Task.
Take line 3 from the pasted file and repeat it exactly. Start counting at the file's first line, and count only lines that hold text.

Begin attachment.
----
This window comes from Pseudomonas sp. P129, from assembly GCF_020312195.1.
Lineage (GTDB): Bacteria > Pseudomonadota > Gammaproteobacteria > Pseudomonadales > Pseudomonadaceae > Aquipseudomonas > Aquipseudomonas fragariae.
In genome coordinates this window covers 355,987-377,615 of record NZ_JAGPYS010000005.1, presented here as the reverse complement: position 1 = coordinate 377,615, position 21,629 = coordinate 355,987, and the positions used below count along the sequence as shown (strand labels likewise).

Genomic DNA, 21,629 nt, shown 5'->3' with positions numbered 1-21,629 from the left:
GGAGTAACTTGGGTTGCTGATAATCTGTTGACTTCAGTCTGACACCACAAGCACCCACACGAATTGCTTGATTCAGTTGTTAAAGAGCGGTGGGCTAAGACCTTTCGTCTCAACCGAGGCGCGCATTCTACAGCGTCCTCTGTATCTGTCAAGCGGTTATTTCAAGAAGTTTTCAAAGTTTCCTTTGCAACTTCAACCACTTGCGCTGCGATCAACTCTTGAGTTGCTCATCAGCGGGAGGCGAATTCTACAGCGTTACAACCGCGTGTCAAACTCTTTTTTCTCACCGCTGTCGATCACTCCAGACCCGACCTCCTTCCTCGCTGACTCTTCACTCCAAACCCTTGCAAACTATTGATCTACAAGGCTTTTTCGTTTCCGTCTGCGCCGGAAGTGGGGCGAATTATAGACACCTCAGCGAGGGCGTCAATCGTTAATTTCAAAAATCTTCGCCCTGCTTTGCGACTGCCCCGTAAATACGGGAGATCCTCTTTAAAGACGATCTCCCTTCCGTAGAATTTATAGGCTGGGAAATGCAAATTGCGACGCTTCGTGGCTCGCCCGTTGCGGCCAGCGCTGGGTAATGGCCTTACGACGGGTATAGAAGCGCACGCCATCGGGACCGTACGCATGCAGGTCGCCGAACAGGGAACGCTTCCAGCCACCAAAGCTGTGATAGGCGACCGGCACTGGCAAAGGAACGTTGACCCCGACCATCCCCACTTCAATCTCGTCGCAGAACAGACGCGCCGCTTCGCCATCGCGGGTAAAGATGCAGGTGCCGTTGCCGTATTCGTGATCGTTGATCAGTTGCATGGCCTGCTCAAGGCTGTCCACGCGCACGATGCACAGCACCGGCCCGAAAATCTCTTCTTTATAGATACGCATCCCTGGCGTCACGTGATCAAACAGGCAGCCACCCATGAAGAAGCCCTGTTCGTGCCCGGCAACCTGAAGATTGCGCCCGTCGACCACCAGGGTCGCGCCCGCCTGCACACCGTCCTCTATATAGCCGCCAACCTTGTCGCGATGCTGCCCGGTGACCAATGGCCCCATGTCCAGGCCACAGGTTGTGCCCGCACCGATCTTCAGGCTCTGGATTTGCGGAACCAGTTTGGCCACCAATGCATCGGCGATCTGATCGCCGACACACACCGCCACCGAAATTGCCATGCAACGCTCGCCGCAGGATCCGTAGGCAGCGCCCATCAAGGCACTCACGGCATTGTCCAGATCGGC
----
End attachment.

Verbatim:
In genome coordinates this window covers 355,987-377,615 of record NZ_JAGPYS010000005.1, presented here as the reverse complement: position 1 = coordinate 377,615, position 21,629 = coordinate 355,987, and the positions used below count along the sequence as shown (strand labels likewise).